Today, UW-Madison faculty and staff lead a highly regarded research enterprise that has secured more than $8 million in federal research grants over the past five years alone. At the 75th celebration, renowned professors emeriti and highly regarded scientists Betty Hasselkus and Mary Schneider, along with Tracy Bjorling, will showcase scientific and practice-based presentations of alumni and current faculty during the symposium.

In an effort to maintain its high quality and better meet the needs of students, the UW-Madison OT program in the early 1970s required students to meet minimum standards for admission. The program continued to evolve and add options, and in 1985 launched a post-professional master’s degree in therapeutic science (MS-TS) to serve the advanced learning needs of occupational or physical therapists seeking career advancement. It was 1996 when the Ph.D. in kinesiology, therapeutic science track (now occupational science track), was established.

After a 60-year history, the occupational therapy program phased out its bachelor of science degree to meet the standards of the Accreditation Council of Occupational Therapy Education (ACOTE) of the American Occupational Therapy Association (AOTA). Starting in 2007, all entry-level occupational therapists were required to graduate with post-baccalaureate degrees. So in 2005 UW-Madison launched its professional master’s degree in occupational therapy (MS-OT), with an emphasis on research and critical thinking skills.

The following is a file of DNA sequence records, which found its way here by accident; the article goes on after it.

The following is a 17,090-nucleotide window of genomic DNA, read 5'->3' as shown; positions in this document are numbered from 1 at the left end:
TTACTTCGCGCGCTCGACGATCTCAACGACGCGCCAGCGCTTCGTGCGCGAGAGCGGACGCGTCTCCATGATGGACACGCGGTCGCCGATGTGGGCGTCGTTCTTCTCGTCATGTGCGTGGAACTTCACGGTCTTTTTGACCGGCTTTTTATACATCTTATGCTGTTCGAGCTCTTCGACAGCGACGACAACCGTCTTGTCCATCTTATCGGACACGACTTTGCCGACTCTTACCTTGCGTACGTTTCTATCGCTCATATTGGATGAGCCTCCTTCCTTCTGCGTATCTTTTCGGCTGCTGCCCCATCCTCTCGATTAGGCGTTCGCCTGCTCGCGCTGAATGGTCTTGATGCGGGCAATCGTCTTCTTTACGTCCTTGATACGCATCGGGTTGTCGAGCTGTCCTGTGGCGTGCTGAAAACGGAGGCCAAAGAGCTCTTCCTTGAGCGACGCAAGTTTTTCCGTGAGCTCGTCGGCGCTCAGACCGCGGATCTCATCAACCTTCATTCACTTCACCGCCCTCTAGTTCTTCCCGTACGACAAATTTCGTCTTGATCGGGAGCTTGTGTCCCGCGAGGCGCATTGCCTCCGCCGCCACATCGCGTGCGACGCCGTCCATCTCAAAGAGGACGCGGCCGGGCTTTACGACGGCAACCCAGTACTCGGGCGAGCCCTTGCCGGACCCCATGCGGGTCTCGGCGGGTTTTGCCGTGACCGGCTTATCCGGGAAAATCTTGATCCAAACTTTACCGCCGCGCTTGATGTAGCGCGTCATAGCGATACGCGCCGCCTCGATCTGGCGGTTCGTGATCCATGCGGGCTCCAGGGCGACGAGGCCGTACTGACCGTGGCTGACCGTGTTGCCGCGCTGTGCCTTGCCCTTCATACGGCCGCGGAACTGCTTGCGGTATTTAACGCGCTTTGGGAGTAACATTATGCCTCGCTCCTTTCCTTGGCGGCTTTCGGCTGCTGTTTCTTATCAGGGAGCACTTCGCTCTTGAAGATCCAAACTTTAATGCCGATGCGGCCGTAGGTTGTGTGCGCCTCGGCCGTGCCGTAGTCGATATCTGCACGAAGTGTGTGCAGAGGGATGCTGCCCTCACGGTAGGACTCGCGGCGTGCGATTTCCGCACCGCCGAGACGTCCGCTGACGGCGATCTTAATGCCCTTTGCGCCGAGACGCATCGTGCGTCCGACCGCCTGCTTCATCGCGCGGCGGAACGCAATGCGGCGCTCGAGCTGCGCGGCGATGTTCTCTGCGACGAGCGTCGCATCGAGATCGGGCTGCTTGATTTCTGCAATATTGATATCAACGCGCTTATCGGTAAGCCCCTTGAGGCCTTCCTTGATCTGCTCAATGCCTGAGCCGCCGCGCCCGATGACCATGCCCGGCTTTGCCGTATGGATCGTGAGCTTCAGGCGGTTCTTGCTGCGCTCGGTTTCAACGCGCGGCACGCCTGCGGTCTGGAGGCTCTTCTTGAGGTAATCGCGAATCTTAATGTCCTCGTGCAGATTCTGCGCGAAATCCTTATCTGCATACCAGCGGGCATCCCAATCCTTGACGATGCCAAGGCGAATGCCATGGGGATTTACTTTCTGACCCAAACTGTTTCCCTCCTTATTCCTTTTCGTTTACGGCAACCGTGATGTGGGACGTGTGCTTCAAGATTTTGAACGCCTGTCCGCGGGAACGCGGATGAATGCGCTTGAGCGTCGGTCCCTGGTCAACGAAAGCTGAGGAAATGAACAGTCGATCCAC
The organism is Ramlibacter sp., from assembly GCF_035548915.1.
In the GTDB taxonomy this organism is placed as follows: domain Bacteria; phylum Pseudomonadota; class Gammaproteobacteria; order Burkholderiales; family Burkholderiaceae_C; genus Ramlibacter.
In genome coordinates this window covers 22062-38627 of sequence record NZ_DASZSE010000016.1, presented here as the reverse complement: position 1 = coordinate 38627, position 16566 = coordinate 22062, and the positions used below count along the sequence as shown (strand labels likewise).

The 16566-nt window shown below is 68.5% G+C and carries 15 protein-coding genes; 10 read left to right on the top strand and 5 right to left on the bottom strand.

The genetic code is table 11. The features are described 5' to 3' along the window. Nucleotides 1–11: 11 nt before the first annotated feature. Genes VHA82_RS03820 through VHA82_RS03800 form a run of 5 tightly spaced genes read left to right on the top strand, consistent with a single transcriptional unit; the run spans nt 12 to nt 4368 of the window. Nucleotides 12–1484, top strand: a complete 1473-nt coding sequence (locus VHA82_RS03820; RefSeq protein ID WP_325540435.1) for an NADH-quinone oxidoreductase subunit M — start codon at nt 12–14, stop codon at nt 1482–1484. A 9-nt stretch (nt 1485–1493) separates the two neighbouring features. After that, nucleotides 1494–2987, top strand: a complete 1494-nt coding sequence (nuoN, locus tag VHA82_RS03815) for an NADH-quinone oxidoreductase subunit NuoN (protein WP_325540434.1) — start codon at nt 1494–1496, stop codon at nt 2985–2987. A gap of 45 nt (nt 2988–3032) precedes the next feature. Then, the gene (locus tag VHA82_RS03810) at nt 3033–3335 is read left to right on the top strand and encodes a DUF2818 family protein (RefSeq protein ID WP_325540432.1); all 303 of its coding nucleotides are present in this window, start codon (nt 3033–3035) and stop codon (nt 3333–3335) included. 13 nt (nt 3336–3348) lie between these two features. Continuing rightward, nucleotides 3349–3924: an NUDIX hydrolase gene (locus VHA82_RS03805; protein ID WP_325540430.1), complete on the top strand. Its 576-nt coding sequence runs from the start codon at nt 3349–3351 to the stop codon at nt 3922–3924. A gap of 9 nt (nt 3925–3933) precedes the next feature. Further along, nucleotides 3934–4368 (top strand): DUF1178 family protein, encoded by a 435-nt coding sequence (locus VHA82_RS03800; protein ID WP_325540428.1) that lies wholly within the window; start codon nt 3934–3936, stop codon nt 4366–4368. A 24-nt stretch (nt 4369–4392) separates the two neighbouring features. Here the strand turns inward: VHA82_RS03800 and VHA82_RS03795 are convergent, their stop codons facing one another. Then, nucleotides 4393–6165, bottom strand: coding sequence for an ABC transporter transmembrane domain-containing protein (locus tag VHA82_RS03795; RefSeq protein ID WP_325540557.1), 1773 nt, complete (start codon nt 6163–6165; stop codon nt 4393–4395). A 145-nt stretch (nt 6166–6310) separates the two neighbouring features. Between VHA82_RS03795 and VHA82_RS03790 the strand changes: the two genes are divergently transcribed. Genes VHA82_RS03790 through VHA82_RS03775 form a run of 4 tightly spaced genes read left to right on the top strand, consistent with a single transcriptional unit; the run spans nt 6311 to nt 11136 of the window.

Most recently, in 2016, UW-Madison started its doctor of occupational therapy program (OTD), to enable practitioners to advance their careers through a part-time, predominantly online curriculum. The OTD program is designed to train occupational therapists to become visionary leaders who will help transform our nation’s health and education systems, as well as address the needs of an aging society.

Ruth Benedict
Benedict
UW-Madison’s OT program was ranked 14th in the nation, out of 164 programs, according to U.S. News and World Reports’ 2016 Best Graduate Schools ratings.

“Our professional occupational therapy program is one of the oldest and most successful in the United States, while our advanced graduate programs are actively preparing the next generation of occupational therapy educators, leaders and scholars,” says UW-Madison’s Ruth Benedict, a professor and director of the OT program. “The success of our program rests, in large part, on the outstanding faculty and staff who teach our classes and conduct research at the cutting edge of occupational science.”

Adds Benedict: “This program enjoyed a great deal of success in its first 75 years – and we are excited to build from that strong foundation to bolster the university’s tradition of excellence and educate occupational therapists who will promote the health and well-being of our state, our nation and the global community for years to come.”